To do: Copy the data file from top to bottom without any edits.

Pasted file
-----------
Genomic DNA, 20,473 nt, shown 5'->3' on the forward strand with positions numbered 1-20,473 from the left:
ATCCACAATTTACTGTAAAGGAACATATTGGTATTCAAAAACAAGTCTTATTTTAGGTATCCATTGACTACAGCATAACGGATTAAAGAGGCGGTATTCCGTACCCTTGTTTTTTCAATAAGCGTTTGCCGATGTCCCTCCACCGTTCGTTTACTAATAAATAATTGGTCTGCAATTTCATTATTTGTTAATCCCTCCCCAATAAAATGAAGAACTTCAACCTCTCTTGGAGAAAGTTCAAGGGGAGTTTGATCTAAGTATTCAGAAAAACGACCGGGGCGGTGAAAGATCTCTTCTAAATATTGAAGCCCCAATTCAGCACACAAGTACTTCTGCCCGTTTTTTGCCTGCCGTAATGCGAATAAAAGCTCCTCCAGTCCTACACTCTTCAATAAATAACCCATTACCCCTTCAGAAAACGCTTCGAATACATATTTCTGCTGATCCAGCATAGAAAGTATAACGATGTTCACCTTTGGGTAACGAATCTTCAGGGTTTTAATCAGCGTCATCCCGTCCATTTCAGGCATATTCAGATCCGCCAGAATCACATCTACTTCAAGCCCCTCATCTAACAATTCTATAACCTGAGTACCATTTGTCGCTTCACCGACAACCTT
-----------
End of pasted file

Genomic DNA, 20,473 nt, shown 5'->3' on the forward strand with positions numbered 1-20,473 from the left:
ATCCACAATTTACTGTAAAGGAACATATTGGTATTCAAAAACAAGTCTTATTTTAGGTATCCATTGACTACAGCATAACGGATTAAAGAGGCGGTATTCCGTACCCTTGTTTTTTCAATAAGCGTTTGCCGATGTCCCTCCACCGTTCGTTTACTAATAAATAATTGGTCTGCAATTTCATTATTTGTTAATCCCTCCCCAATAAAATGAAGAACTTCAACCTCTCTTGGAGAAAGTTCAAGGGGAGTTTGATCTAAGTATTCAGAAAAACGACCGGGGCGGTGAAAGATCTCTTCTAAATATTGAAGCCCCAATTCAGCACACAAGTACTTCTGCCCGTTTTTTGCCTGCCGTAATGCGAATAAAAGCTCCTCCAGTCCTACACTCTTCAATAAATAACCCATTACCCCTTCAGAAAACGCTTCGAATACATATTTCTGCTGATCCAGCATAGAAAGTATAACGATGTTCACCTTTGGGTAACGAATCTTCAGGGTTTTAATCAGCGTCATCCCGTCCATTTCAGGCATATTCAGATCCGCCAGAATCACATCTACTTCAAGCCCCTCATCTAACAATTCTATAACCTGAGTACCATTTGTCGCTTCACCGACAACCTT